When referring to “air quality”, we often think of smog, smoke, and other outdoor air pollution. However, we spend 90 per centi of our daily life indoors – in our homes, our workplaces, our schools, and other public spaces – so measuring indoor air quality (IAQ) is often Footprint’s focus when we’re working with clients to optimize building occupant health and wellbeing.
As the building industry gains more knowledge about how the built environment can affect our physical and mental health, green building certifications, such as LEED and WELL, will continue to improve how we can design healthier buildings to make safer places for everyone. As a team, Footprint receives regular questions from clients around LEED version 4.1 (v4.1) – specifically around credits linked to Environmental Product Declarations, Sourcing of Raw Materials, and Material Ingredients and Low Emitting Materials. A key element of all green building certifications is how we measure IAQ and reduce exposure to harmful components in products and materials.
It’s no surprise to those of us in the sustainable building industry that volatile organic compounds (VOCs) are one of the main components of indoor air pollution. Both engineered and naturally occurring chemicals, VOCs are emitted as gases from many common products in buildings, such as:
- Paints, coatings, adhesives, and sealants.
- Finish materials, such as flooring, ceiling systems, wall coverings, and millwork.
- Building materials, such as composite wood (plywood, medium density fibreboard), gypsum, and insulation.
- Furniture and equipment.
While some people, including children, the elderly, and immuno-compromised, are more sensitive to VOCs, their effect depends on a number of factors, including the level of exposure and the length of exposure. Think of it like entering a freshly-painted room – some people will get a headache, while others will simply think the smell is quite strong. Short-term exposure can cause reactions, such as eye, nose, and throat irritation, headaches, and fatigue. Prolonged exposure to higher concentrations of VOCs has also been linked to a wide range of chronic health problems, such as asthma, chronic obstructive pulmonary disease, damage to liver and kidneys, and even cancer.
It’s a scary thought. In outdoor environments, VOCs (e.g., methane) are generally dispersed by air currents and thus don’t have a major effect on our health. Inside a building, however, concentrations of VOCs can be up to ten times higherii. That’s why green building regulations have been tightening up IAQ requirements to reduce the exposure to these harmful components.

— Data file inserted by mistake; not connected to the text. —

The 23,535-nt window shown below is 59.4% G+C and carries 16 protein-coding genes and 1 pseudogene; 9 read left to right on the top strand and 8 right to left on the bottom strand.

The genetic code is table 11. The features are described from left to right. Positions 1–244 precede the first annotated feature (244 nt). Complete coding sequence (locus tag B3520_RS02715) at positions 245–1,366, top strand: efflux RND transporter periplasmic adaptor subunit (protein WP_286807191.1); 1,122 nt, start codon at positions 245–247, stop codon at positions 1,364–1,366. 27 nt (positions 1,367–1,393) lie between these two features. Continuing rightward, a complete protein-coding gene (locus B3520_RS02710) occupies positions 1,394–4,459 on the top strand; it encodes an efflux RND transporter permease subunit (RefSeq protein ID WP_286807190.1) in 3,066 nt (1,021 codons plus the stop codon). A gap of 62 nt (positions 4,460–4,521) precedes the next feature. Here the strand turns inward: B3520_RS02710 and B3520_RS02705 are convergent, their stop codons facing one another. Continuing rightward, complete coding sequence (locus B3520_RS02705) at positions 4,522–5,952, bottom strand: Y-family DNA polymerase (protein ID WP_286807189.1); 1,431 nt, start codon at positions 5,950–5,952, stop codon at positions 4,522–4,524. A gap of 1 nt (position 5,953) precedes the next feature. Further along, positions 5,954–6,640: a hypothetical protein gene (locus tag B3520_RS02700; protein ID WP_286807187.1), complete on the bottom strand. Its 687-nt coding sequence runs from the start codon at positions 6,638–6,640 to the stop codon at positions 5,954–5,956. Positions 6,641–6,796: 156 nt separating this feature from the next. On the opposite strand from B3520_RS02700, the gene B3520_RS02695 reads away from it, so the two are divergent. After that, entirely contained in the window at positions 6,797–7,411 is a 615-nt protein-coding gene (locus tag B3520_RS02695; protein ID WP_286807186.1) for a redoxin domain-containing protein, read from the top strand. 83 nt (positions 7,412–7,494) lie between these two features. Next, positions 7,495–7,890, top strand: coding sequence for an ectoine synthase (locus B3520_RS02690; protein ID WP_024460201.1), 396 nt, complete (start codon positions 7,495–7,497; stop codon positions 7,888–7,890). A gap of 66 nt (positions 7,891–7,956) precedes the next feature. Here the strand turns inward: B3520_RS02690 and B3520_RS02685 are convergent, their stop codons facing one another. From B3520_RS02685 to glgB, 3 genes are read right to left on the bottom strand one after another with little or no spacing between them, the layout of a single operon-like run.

We know that the level of VOCs in an indoor space is important as an indicator of IAQ, and the subsequent health and wellbeing of the building and its occupants. But even the “greenest” green building rating systems include 30-50 different chemicals – too challenging to monitor individually. To simplify the requirements for clients, LEED credits are based on standardized emissions testing for most products and material types, carried out by The California Department of Public Health (CDPH) Standard Method for the Testing and Evaluation of Volatile Organic Chemical Emissions from Indoor Sources Using Environmental Chambers, v. 1.2–2017.
The strict testing process involves isolating products and materials in a chamber with a controlled temperature, relative humidity, and a constant inlet flow of clean air. Samples of the chamber air are collected and analyzed, determining the quantity (in micrograms) of VOCs per square metre of material per hour (Note: the type of VOC evaluation conducted is dependent on the type of material). This quantity is then converted to total volatile organic compounds (TVOC), which allows us to measure the overall level of VOCs (and the corresponding IAQ) in any given space.
Most green building rating systems award credits based on an acceptable or low TVOC level, as highlighted in the table below. If using a product that is higher than the amount indicated at a low level, then an alternative product must be sourced. Otherwise, the credit will not be achievable.
Although entirely eliminating exposure to TVOCs is impossible, selecting low-emitting and non-emitting products when constructing or renovating a building, or fitting out a space, will significantly reduce the strength and quantity of indoor TVOC exposure – and gain those green building credits. We recommend that every project design team make sure the products and materials they are using has undergone an emissions evaluation, such as the CDPH evaluation that is widely agreed upon as the standard. In addition, a number of third-parties provide verified products.
While “wellness” is defined differently depending on who you’re speaking to (and how that person engages with the built environment), green building ratings systems help to set industry benchmarks for a healthy, energy-efficient, and economical green building. As these standards evolve with sustainable design and government environmental guidelines change, we work closely with clients to help them understand what is changing, why it’s changing, and what it means for their project. We balance wellness certifications and objectives with interior design, building efficiency, and long-term operational and leasing decisions to provide the best possible product solutions for every project. These materials can make a material difference.
Jessica Schlosser has successfully managed the sustainable certification of a vast portfolio of projects in both the private and public sectors. Her focus on sustainable construction processes and building materials, and involvement in the Canada Green Building Council’s Technical Advisory Group on Materials, offer a unique advantage on sustainability projects.